You recognize how difficult it is to find a financial advisor you can trust but do you know why it is so difficult? The reasons are plentiful and complex. We are going to try to do our best to unravel the complexity and it starts at the top with how financial advisors are regulated.
Although the financial services industry is heavily regulated, no regulation for comprehensive financial planning exists. Instead financial planners are regulated piecemeal by the various component services they provide. In fact, there is no restriction on the title “Financial Planner,” anyone can call themselves one. The two primary federal regulations affecting financial planners are delineated based upon definitions of investment advisers versus broker-dealers.
Many financial planners are regulated under the Investment Advisers Act of 1940, revised in 1996 to coordinate federal and state regulation. The Advisor Act includes broad antifraud provisions, which entail a fiduciary relationship consisting of three major duties: due care, loyalty and good faith. The fiduciary duty of loyalty requires the financial planner to fully disclose any conflict of interest. These fiduciary provisions are based upon the SEC’s belief that investment advisers could not properly do their job unless all conflicts of interest between them and their clients were removed.
The Securities Exchange Act of 1934 requires brokers who effect transactions in securities for other people and dealers who buy and sell securities for their own account to register with the SEC. The SEC and the broker-dealer industry jointly formed what is now known as FINRA to regulate broker-dealers. Unlike investment advisors, broker dealers are not required to operate as a fiduciary toward clients. Broker Dealers have no obligation to monitor customer’s accounts. The significant FINRA rule governing broker dealers was the suitability rule, requiring recommendations to be reasonable based upon what facts the client reveals. FINRA’s Conduct Rules require the broker to “observe high standards of commercial honor and just principals of trade” which was purposefully vague with the intention of allowing FINRA, akin to a private club, determine appropriate enforcement under an arbitration process, not available to an advisor under the fiduciary standard. Brokerage firms are now offering fee-based accounts that have sparked confusion and controversy over regulation and the standard of care given to consumers.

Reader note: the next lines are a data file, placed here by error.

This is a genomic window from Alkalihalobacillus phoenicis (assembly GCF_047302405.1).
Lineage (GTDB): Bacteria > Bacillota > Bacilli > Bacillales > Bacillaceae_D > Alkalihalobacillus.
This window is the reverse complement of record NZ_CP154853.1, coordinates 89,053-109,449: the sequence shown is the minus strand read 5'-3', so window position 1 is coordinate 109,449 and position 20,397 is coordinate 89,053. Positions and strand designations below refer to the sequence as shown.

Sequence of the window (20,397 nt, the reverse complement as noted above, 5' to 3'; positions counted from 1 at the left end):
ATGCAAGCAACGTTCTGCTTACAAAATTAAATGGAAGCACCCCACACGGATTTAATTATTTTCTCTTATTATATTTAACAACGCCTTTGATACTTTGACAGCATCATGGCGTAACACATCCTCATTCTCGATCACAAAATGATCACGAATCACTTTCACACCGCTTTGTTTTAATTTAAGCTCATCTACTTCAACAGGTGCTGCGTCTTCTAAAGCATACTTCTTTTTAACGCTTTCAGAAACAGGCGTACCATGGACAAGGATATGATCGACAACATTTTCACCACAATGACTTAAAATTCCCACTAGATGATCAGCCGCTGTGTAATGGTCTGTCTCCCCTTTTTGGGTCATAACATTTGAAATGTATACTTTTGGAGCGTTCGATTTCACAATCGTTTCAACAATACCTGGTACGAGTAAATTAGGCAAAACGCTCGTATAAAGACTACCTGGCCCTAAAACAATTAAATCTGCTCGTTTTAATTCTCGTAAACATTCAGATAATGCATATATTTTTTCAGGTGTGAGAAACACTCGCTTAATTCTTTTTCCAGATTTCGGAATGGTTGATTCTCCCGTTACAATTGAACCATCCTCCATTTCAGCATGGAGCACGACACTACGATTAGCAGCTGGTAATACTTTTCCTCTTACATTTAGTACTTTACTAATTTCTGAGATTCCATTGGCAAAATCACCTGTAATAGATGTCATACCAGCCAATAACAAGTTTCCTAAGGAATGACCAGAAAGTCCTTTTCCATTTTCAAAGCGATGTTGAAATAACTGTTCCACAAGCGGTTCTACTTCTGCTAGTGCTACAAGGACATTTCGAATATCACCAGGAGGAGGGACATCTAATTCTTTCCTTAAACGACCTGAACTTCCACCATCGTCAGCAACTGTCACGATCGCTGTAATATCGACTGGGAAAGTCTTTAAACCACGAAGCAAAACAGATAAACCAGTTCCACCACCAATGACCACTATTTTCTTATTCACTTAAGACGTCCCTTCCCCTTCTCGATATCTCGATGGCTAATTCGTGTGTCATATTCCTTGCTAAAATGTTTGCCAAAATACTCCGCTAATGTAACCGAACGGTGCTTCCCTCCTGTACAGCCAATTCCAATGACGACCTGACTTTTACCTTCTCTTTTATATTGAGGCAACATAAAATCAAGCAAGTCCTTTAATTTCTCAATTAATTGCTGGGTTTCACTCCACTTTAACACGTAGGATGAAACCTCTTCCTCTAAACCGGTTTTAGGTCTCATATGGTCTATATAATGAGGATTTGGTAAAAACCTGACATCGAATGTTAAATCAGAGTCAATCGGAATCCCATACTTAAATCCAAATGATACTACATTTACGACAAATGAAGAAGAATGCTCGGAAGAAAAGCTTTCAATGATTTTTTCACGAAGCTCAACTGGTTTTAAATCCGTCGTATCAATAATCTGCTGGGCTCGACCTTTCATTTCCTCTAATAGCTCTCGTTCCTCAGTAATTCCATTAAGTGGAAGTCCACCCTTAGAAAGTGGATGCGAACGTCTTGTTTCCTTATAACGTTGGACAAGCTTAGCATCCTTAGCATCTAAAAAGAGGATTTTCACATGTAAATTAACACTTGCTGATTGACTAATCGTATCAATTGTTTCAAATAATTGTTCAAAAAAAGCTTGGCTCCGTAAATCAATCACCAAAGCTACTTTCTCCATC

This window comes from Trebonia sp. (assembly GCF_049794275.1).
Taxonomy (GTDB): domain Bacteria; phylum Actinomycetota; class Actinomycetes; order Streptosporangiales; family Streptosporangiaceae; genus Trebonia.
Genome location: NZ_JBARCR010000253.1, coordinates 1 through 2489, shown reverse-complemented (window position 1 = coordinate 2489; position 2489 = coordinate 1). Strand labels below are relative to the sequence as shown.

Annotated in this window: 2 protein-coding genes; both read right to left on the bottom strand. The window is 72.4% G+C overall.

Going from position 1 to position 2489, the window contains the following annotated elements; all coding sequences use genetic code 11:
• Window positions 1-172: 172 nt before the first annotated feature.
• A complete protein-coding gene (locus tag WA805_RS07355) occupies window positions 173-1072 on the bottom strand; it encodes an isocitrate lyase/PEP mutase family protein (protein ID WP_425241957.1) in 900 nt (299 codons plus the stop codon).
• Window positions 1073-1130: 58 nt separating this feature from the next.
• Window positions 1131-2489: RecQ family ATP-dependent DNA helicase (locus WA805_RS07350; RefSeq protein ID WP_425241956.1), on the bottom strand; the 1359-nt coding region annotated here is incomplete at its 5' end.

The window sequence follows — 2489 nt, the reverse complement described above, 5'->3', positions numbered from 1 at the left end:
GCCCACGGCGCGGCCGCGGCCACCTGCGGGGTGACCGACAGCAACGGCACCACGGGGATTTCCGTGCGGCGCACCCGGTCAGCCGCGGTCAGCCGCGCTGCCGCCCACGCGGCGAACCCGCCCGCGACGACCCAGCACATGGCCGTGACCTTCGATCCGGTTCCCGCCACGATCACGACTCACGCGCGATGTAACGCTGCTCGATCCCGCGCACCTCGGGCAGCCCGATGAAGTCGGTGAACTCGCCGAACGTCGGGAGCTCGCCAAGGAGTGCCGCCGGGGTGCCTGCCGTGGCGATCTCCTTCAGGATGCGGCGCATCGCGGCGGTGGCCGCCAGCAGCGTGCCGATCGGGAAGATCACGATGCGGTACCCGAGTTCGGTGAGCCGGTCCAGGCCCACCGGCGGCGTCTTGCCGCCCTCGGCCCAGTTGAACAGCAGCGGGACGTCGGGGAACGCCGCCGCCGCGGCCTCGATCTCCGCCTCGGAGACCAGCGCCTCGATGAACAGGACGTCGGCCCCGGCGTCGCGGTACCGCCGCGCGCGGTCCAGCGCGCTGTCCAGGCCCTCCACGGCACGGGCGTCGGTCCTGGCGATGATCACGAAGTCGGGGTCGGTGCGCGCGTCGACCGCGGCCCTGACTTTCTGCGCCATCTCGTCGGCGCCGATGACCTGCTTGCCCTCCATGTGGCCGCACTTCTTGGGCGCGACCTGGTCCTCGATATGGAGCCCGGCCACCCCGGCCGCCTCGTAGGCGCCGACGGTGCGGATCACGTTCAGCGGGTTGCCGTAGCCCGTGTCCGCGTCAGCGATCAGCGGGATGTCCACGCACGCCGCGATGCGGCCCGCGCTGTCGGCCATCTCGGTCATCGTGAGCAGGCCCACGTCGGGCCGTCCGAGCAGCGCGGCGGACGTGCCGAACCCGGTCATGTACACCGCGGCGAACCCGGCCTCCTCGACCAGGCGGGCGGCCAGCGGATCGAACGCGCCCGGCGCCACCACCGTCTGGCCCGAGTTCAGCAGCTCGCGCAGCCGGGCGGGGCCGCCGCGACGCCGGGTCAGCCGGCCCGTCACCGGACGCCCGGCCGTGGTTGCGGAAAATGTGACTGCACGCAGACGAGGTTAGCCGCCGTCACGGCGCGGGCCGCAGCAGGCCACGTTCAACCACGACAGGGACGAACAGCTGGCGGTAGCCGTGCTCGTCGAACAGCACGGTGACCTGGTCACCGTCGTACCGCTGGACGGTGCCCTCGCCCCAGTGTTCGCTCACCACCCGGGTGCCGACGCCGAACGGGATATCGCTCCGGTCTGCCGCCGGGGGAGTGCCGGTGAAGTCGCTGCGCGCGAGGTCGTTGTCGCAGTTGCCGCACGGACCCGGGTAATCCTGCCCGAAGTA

In an attempt to ameliorate the confusion, the SEC adopted Regulation Best Interest (Reg BI) under the Securities Exchange Act of 1934 this past June. While this new regulation is a step in the right direction, many believe it confuses the public even more since it falls short of the higher fiduciary standard and is too subjective and misleading. Even U.S. Sen. Elizabeth Warren voiced opposition saying the new rule would be more effective if it enforced an actual fiduciary standard on brokers, rather than the looser “best interest” language used in this new regulation. For example the regulation doesn’t ban sales contest or quotas at brokerage firms where what is “best” is in the context of what the broker is limited to sell.
Now if all of this craziness doesn’t have your head spinning, financial planning as an activity is completely overlooked in this entire regulatory scheme. Financial planning provides ability to comprehensively regulate consumption and savings over one’s lifecycle, maximizing happiness and alleviating burden from the government. Yet there is no regulation to monitor this critical process. Financial planning is done by disparate types of firms using different formats, sometimes as the primary product and other times as a tool to sell additional products. Consensus of a universal definition of financial planning within the financial services industry is nonexistent.